The Pitch: For many families, a tropical vacation involves tiki drinks, overpriced massages, and a few precious days away from it all. But for Guy (Gael García Bernal) and Prisca (Vicky Krieps), and their kids Trent (Nolan River) and Maddox (Alexa Swinton), a peaceful day at the beach turns into a ticking-clock race for their lives.
You see, the secluded beach their helpful resort director has escorted them to is starting to age them rapidly — before long, Trent and Maddox are so old they can be played by Alex Wolff and Thomasin McKenzie now — and they black out every time they try to leave. At the rate they’re aging, most will be dead by the end of the day. Along with their small group of fellow beachgoers (including Rufus Sewell, Ken Leung, Nikki Amuka-Bird, Eliza Scanlen, and others), they’ve got to find a way off the beach before time literally runs out for them.
Time Makes You Bolder: So many of M. Night Shyamalan’s films rest all their odd, twisty appeal on a grabby premise — What if real people could become superheroes? What if nature drove us to kill ourselves? What if a kid could see dead people? The films don’t always work in the conventional sense, but there’s something intriguing about the films (and the filmmaker) that keeps him working long after the 2000s chewed him up and spat him out following a string of commercial and critical failures. And yet, like a game of Whack-A-Mole, the Philly-based scaremonger pops back up every couple of years with a neat new premise and a film that follows his singular, far-from-naturalistic style. And we’re left to wonder whether that style actually works or not.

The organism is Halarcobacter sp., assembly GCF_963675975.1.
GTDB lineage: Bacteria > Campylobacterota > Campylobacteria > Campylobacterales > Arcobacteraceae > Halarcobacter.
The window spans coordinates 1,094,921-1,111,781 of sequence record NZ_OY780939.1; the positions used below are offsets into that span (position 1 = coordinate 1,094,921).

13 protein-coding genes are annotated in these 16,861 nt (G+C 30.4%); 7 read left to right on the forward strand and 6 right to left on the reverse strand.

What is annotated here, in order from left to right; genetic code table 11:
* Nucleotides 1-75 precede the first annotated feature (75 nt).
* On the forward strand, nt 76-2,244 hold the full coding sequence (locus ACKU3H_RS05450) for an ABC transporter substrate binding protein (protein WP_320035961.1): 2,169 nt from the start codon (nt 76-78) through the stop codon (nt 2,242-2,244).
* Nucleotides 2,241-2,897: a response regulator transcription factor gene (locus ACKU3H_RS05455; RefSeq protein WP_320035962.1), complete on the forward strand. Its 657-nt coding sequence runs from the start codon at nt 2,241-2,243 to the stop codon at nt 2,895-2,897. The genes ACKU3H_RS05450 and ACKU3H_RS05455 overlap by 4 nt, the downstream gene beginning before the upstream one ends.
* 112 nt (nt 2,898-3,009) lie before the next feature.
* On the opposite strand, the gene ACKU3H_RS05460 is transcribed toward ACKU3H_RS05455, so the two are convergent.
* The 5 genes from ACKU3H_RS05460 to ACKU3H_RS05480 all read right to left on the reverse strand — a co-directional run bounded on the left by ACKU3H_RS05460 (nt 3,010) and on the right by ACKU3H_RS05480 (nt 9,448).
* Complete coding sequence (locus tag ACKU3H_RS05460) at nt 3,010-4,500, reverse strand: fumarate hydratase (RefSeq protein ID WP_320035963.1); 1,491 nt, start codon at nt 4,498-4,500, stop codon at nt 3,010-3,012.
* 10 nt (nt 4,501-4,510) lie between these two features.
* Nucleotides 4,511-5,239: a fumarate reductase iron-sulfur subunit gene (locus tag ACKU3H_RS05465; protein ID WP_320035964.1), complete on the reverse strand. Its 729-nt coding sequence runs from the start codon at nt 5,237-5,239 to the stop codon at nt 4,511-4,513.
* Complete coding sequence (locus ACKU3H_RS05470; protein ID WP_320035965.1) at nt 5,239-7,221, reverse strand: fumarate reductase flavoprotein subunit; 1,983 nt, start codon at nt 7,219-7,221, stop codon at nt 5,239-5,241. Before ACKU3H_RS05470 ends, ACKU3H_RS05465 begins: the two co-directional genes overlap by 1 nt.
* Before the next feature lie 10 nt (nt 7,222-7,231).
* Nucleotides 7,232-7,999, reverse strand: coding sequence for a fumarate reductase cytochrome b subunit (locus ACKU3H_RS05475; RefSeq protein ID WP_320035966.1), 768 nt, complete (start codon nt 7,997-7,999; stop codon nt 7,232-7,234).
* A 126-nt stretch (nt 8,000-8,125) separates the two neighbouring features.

Based on the graphic novel Sandcastles by Pierre Oscar Levy and Frederik Peeters, Old feels like a Twilight Zone premise tossed through Shyamalan’s particular brand of quirks. There’s the host of A-list actors chewing their way through incredibly clunky dialogue (keep track of how many times characters tell other characters their name and occupation, apropos of nothing), characters talking exhaustively through every possible plan and explanation for their plight, the classic M. Night cameo (as the hotel van driver who escorts them to their doom). We even get some Philadelphia namedrops, in case you missed those!
Even Children Get Older: And for its part, Old is a perfect vehicle for Shyamalan’s wheelhouse: high-concept horror that plays with our innate existential fears about death, dying, and the rules upon which we establish our lives. The concept of rapid aging is always a sneaky one to explore, and he finds plenty of macabre ways to do so here. For Guy and Prisca, the beach becomes a means for them to reconcile their marital problems (Prisca is dealing with a mysterious illness, and the two are on the road to separation), recognizing that life is literally too short for them to remain at odds.